Deserted by her itinerant husband while giving birth to their first child on a treacherous journey, Kwani returns to the Cicuye village as the mate of Tolonqua, an esteemed hunting chief. Kwani is "She Who Remembers," venerated for her mystical visions and powers, charged with a mission to hand down Indian folklore to young women who will immortalize the ancient customs and beliefs. In this sequel to She Who Remembers ( LJ 2/15/88), Shuler once again crafts a finespun epic saga of Indian tribal rituals in the American Southwest during the late 13th century. Although a bit lengthy, this well-researched novel (complete with bibliography) balances the gusto of buffalo hunts and horrific tribal attacks with romantic interludes and warm vignettes of family life.
Enjoyed the 1st 2 more....
Will miss the characters!!
The books from this series were even better than the ones by Jean Auel....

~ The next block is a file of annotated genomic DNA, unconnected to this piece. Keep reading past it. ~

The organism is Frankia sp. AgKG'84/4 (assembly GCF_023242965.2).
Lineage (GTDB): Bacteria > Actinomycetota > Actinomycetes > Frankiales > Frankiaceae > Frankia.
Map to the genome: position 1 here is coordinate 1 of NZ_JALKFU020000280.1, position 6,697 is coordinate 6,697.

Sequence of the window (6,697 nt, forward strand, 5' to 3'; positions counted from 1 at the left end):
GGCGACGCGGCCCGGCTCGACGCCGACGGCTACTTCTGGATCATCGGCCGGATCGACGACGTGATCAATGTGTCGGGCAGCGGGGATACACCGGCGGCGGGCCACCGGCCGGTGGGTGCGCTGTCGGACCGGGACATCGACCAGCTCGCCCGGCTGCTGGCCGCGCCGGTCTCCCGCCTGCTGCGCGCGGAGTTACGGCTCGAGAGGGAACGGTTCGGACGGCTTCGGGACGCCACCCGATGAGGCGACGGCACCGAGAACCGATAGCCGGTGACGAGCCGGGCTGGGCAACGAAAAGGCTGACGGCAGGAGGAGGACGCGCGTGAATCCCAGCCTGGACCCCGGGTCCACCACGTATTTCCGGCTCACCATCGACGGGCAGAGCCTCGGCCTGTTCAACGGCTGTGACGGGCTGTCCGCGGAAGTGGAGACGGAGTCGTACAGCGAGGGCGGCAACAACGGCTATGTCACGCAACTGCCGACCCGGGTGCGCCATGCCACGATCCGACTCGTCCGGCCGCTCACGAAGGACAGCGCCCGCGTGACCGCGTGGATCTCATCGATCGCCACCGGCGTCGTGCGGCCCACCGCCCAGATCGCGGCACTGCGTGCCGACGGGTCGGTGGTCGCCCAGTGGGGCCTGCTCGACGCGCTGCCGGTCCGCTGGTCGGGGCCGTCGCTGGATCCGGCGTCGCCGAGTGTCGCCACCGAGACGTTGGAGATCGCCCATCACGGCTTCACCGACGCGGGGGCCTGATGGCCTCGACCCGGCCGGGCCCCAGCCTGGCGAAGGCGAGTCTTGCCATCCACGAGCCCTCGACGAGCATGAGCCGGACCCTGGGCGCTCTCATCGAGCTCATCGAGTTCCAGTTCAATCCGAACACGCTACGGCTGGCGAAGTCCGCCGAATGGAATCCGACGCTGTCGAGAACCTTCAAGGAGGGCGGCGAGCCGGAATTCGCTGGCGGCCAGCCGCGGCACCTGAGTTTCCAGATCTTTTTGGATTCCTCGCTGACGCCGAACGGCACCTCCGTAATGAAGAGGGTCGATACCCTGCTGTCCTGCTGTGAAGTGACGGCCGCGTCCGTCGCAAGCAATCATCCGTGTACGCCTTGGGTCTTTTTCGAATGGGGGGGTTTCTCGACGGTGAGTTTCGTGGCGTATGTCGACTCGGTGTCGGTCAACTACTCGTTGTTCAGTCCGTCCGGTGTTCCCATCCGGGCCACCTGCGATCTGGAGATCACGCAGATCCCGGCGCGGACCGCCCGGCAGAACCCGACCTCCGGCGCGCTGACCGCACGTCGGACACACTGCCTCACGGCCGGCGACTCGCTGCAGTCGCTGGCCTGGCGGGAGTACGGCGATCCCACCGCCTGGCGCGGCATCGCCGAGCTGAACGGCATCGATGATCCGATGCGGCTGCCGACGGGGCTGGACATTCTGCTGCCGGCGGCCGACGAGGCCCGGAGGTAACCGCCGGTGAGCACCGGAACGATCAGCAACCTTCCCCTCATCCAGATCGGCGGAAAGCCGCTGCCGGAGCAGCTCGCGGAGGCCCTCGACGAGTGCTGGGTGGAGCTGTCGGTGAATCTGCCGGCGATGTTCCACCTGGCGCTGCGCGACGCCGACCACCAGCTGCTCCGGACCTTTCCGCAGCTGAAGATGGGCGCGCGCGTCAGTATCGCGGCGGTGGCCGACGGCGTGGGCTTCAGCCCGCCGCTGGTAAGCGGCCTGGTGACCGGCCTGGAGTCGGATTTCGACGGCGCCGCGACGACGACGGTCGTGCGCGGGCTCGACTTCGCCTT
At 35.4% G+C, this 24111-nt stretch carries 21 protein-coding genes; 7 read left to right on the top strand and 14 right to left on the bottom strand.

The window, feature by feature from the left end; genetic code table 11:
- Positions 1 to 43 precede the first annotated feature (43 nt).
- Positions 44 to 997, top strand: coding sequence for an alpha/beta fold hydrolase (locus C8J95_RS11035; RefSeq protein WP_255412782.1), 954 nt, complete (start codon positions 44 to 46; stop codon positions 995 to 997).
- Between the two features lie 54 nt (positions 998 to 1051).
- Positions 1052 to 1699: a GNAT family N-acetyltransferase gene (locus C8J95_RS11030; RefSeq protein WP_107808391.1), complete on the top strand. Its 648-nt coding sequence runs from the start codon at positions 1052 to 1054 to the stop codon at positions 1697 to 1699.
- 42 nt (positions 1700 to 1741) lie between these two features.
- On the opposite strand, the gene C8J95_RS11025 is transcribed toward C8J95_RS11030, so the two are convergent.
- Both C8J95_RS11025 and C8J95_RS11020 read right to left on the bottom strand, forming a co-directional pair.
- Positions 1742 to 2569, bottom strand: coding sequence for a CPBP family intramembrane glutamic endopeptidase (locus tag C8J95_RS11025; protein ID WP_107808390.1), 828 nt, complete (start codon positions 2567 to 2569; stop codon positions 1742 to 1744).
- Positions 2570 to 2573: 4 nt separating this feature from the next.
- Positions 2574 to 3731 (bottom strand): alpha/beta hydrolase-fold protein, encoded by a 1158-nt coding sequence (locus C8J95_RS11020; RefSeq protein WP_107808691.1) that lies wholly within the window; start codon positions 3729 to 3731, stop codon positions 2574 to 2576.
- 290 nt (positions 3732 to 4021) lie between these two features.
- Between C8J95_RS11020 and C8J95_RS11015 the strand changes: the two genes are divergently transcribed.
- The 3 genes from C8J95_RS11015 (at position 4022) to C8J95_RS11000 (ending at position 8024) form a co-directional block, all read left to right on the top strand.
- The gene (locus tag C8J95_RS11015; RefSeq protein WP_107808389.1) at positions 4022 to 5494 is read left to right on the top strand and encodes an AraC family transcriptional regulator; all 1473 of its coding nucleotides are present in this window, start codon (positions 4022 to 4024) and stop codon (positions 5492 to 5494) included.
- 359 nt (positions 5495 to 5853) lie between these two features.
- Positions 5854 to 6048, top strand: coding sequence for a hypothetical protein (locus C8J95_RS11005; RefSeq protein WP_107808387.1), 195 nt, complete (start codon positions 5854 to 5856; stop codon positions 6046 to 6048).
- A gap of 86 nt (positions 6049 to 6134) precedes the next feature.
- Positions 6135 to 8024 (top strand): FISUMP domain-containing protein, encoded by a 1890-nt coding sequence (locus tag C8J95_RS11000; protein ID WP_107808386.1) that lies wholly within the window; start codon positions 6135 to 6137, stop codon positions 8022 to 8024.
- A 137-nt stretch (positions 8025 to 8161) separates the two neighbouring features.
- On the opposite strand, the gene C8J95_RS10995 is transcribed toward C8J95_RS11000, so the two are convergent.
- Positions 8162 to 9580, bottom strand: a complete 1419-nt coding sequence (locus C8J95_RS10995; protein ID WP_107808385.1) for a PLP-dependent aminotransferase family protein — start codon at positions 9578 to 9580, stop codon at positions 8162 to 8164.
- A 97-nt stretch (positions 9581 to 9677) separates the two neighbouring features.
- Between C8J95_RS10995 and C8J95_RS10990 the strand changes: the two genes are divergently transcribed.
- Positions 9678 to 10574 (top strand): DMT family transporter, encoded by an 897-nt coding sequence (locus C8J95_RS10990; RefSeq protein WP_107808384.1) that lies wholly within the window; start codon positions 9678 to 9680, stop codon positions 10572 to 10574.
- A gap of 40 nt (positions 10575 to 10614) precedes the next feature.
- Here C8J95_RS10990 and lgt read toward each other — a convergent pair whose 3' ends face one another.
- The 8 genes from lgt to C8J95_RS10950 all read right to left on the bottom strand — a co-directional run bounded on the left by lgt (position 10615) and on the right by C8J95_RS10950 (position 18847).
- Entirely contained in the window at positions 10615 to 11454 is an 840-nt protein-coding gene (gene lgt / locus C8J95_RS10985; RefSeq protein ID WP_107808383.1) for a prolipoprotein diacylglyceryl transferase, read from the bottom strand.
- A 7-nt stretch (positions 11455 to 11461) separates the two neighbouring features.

If you like Indian stories this one is great.
A great read about Amerca's prehistory.
The epic story of a world before Columbus - and a woman bound by a sacred legacy that will live for all time...
She is call Antelope, the daughter of Kwani - She Who Remembers. Possessed of the same mystical powers that made her mother beloved and feared, Antelope takes her infant daughter and follows her wandering mate to the fabled city of the Great Sun. Here, her beauty arouses the lust of the city's supreme ruler - a man who will become her most terrible enemy. And here, in a place of primitive splendor and savage human sacrifice, far from her people and torn from the man she loves, Antelop must struggle for her survival...and to keep her child safe at all costs.
A magnificent sweeping saga of America's long-ago past, Let the Drum Speak is Linda Lay Shuler's greatest triumph. Set in the prehistoric Southwest, it is the story of an extraordinary woman of rare vision and courage who embodies an unforgettable time in all its ageless glory.
This is an excellent book. I enjoyed learning what travel and childbirth would be like in pre-Columbian times for the native Americans. Trying to reconstruct what a human life was like based on archeology made for more gripping fiction than the formula based romance novels.